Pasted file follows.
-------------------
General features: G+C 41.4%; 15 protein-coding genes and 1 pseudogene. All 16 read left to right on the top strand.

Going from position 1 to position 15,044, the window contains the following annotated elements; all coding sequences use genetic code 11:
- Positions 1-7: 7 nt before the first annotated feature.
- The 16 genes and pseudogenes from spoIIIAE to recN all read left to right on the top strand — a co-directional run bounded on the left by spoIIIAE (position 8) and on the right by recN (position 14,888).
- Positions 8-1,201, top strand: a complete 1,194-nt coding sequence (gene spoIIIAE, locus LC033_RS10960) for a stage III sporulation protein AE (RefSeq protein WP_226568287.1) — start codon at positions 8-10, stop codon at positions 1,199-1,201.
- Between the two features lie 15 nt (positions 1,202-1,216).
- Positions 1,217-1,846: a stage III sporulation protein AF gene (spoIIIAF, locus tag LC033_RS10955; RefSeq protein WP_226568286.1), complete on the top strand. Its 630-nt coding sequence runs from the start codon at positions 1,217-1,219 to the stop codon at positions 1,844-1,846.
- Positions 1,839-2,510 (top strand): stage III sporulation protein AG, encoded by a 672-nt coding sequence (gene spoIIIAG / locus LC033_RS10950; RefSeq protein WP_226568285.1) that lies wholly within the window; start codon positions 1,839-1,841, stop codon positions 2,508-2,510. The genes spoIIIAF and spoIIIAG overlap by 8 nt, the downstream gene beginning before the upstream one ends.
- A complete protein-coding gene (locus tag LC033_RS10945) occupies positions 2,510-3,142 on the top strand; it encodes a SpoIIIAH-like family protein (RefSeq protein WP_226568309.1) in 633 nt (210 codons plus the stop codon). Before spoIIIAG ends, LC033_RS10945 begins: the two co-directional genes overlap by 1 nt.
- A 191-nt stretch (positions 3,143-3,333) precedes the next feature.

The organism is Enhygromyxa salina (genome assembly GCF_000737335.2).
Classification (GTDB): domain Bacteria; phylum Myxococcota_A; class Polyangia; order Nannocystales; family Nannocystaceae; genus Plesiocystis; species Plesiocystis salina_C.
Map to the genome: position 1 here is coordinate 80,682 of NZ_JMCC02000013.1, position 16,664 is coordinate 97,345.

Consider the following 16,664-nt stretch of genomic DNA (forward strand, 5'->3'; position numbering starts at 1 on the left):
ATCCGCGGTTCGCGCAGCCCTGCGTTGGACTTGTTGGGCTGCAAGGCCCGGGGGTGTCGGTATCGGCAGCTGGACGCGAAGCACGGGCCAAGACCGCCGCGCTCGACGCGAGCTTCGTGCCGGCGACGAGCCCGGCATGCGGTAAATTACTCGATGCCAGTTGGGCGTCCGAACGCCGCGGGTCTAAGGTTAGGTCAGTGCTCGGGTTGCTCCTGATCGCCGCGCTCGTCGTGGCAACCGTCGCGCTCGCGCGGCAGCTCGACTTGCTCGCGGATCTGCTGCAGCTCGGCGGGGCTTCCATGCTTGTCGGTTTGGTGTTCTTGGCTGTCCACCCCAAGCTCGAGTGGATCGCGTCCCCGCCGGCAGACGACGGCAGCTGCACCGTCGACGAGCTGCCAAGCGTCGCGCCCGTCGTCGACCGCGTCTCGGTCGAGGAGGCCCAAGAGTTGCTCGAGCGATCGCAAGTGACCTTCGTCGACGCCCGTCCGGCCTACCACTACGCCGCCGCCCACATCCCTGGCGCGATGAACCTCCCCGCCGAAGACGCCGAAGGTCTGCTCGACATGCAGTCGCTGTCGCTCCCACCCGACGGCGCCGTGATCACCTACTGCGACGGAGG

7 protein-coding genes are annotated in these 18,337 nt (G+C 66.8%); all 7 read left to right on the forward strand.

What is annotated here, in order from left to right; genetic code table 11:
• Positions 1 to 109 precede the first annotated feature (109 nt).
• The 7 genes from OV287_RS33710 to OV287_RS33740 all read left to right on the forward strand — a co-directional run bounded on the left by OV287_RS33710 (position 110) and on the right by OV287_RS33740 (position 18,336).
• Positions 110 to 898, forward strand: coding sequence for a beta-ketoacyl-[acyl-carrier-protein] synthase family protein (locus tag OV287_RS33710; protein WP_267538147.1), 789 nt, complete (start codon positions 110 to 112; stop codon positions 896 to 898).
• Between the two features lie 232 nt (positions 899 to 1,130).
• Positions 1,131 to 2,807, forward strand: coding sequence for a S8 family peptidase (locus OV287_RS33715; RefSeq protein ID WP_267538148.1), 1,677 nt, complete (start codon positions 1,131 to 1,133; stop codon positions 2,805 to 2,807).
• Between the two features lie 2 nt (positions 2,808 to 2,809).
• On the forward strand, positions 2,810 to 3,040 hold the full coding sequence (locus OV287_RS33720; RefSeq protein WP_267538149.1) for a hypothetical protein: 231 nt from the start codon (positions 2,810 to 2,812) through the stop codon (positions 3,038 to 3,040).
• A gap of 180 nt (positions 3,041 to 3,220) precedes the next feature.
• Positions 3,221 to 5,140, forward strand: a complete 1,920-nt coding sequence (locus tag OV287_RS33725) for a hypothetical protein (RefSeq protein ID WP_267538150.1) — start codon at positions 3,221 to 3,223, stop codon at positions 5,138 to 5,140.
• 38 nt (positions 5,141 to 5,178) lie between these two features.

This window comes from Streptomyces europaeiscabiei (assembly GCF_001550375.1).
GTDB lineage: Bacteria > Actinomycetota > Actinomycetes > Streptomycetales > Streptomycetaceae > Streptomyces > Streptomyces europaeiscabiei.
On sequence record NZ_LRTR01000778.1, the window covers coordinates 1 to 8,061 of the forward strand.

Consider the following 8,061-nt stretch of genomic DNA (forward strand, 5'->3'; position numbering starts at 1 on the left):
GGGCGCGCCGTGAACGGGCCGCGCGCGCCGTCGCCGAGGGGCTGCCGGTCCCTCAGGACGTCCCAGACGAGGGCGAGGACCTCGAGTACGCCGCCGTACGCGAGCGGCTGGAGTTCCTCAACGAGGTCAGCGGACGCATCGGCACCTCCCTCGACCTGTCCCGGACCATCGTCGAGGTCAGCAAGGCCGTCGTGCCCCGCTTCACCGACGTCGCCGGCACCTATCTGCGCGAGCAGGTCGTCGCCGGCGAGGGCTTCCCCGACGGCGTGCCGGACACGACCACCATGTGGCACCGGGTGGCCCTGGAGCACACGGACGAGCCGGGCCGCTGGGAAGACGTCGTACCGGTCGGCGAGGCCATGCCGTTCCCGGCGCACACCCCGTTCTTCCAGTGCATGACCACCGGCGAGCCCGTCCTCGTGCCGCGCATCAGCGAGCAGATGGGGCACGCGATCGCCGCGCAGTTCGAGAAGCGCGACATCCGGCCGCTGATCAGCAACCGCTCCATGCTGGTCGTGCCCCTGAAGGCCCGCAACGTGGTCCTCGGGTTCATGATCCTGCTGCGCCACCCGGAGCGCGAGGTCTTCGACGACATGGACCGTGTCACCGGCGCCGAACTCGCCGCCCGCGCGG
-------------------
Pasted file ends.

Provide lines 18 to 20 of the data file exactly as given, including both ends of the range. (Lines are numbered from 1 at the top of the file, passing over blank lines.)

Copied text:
• Positions 1 to 109 precede the first annotated feature (109 nt).
• The 7 genes from OV287_RS33710 to OV287_RS33740 all read left to right on the forward strand — a co-directional run bounded on the left by OV287_RS33710 (position 110) and on the right by OV287_RS33740 (position 18,336).
• Positions 110 to 898, forward strand: coding sequence for a beta-ketoacyl-[acyl-carrier-protein] synthase family protein (locus tag OV287_RS33710; protein WP_267538147.1), 789 nt, complete (start codon positions 110 to 112; stop codon positions 896 to 898).